“Earlier this year I started writing an essay that includes references to Maman, the towering spider sculptures by Louise Bourgeois that I’d seen in Tokyo and Ottawa and that were at the time being exhibited at SFMoMA. I discovered that my Writers Grotto colleague Bridget Quinn had a chapter on Bourgeois in her book Broad Strokes so I pulled it out of my TBR. In her introduction, Quinn describes falling in love with art history as an undergraduate at U.C. Santa Barbara while having a nagging feeling that something was missing: Where were the women artists? In the massive textbook by H.W. Janson that we all used in college, the first female artist (Artemisia Gentileschi) didn’t appear until page 500, and only 16 made the cut in 800+ pages.
Broad Strokes is an engaging and necessary step toward correcting this imbalance, with 15 essays on artists ranging from famous to obscure, and from the 17th century to today. While not a focus of her book, Quinn also addresses the erasure of nonwhite artists by including chapters on Ana Mendieta, Ruth Asawa and Kara Walker. Quinn seamlessly weaves together biography, art history, memoir, and incredible storytelling, such as in the chapter on Edmonia Lewis and the rediscovery of her long-lost sculpture The Death of Cleopatra. Her writing is intimate and unstuffy, and it makes learning about important and overlooked artists feel like having a conversation with a smart, badass friend.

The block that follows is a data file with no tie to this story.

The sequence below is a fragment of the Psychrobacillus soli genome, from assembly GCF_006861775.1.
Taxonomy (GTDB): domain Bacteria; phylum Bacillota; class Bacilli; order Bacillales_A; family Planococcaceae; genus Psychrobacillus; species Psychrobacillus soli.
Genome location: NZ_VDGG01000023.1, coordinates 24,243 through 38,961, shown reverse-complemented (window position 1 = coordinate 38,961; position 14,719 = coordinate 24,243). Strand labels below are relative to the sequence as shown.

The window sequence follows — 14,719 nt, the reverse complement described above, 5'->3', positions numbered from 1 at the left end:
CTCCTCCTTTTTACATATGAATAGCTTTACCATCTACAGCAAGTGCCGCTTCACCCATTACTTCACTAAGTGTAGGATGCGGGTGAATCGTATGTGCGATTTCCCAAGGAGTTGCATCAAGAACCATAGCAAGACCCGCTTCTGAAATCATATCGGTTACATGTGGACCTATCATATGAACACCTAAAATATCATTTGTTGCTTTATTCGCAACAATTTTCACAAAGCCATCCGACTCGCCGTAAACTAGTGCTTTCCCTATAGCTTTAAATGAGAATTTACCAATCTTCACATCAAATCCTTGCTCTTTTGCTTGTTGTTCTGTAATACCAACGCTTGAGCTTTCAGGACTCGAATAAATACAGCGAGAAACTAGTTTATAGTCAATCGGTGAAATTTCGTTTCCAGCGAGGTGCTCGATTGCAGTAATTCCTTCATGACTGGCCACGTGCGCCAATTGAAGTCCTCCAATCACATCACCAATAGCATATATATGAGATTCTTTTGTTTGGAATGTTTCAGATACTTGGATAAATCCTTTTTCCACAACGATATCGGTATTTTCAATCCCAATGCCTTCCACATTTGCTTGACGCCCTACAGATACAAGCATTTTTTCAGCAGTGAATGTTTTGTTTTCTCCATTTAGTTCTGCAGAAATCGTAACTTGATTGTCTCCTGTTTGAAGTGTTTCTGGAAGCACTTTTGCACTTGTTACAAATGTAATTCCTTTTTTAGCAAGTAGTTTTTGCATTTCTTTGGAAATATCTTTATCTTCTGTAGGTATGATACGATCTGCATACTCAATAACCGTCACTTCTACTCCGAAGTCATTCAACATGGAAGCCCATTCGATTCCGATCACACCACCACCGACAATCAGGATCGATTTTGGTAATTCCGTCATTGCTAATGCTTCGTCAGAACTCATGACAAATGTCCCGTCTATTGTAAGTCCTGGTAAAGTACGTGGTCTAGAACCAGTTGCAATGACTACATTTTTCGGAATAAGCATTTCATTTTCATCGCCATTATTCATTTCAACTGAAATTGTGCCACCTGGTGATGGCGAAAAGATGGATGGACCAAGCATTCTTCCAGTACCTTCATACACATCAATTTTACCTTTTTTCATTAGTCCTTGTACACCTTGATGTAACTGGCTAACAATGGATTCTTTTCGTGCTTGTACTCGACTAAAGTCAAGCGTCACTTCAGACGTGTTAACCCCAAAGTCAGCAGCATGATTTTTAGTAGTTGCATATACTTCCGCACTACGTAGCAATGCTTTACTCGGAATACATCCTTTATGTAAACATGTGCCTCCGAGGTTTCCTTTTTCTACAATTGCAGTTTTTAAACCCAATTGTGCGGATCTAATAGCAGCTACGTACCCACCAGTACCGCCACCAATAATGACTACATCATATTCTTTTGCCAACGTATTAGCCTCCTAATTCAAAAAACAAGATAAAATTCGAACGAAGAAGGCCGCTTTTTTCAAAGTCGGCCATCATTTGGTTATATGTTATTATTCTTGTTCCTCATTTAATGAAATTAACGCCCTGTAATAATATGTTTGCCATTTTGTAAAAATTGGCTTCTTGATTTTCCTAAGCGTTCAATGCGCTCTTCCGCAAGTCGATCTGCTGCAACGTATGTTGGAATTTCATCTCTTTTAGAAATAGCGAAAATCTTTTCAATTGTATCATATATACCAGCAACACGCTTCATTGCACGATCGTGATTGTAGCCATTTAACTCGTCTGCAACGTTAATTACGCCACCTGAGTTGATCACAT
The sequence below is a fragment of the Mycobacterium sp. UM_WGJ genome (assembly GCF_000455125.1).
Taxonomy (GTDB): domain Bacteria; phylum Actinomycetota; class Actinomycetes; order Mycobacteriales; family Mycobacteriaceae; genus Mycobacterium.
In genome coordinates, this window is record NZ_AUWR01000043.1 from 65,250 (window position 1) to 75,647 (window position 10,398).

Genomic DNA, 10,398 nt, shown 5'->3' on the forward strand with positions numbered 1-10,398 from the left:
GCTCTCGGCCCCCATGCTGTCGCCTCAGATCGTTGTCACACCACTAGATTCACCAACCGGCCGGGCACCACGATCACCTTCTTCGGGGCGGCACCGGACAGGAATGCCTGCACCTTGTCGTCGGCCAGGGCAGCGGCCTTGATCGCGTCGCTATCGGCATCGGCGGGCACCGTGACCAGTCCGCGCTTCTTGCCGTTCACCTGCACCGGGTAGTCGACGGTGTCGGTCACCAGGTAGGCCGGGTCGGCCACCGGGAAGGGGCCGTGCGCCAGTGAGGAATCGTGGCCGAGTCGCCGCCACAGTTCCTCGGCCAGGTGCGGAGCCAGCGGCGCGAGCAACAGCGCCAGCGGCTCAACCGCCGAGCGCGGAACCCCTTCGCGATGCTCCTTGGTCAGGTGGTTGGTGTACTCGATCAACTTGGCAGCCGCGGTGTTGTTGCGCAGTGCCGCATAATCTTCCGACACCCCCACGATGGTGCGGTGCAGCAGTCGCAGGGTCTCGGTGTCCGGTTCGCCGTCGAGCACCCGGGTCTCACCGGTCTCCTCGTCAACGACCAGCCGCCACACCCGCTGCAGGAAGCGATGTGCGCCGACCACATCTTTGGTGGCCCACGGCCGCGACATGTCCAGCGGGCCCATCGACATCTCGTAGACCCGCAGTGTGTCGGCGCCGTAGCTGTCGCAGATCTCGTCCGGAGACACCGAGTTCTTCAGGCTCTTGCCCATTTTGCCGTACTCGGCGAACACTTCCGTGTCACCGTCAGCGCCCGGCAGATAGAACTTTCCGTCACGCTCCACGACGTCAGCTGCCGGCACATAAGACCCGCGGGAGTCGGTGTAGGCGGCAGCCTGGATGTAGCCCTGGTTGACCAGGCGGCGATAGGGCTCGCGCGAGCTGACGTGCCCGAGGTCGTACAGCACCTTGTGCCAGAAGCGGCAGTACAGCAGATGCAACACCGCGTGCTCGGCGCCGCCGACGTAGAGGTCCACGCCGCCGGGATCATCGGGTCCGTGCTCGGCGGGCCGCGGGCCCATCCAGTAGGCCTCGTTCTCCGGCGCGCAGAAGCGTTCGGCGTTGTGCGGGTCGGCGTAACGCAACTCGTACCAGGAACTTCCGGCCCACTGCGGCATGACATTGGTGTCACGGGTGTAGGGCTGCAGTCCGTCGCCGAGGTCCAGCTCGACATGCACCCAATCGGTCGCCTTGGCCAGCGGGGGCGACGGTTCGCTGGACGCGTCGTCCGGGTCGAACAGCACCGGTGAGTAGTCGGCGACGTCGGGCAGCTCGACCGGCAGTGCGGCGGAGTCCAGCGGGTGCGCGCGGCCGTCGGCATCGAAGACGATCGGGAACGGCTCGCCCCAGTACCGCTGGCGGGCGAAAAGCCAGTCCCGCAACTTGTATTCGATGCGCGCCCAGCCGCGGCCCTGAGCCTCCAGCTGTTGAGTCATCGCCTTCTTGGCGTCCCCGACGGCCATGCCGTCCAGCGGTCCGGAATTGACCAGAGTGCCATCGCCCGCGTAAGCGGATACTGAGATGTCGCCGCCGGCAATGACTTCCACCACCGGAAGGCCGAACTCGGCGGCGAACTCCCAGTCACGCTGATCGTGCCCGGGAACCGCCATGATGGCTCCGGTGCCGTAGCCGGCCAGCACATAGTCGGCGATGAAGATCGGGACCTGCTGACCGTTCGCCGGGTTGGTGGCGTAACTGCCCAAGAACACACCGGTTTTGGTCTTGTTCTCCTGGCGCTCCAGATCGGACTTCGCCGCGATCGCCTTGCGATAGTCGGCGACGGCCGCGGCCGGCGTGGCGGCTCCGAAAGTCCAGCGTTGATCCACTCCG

I went to AWP for the first time this year and it was exciting, enriching and… so overwhelming. It’s essentially two months’ worth of readings and socializing (and book shopping!) packed into three days. One of highlights was the chance to reconnect with Grace Talusan and to pick up her utterly incredible memoir-in-essays The Body Papers.”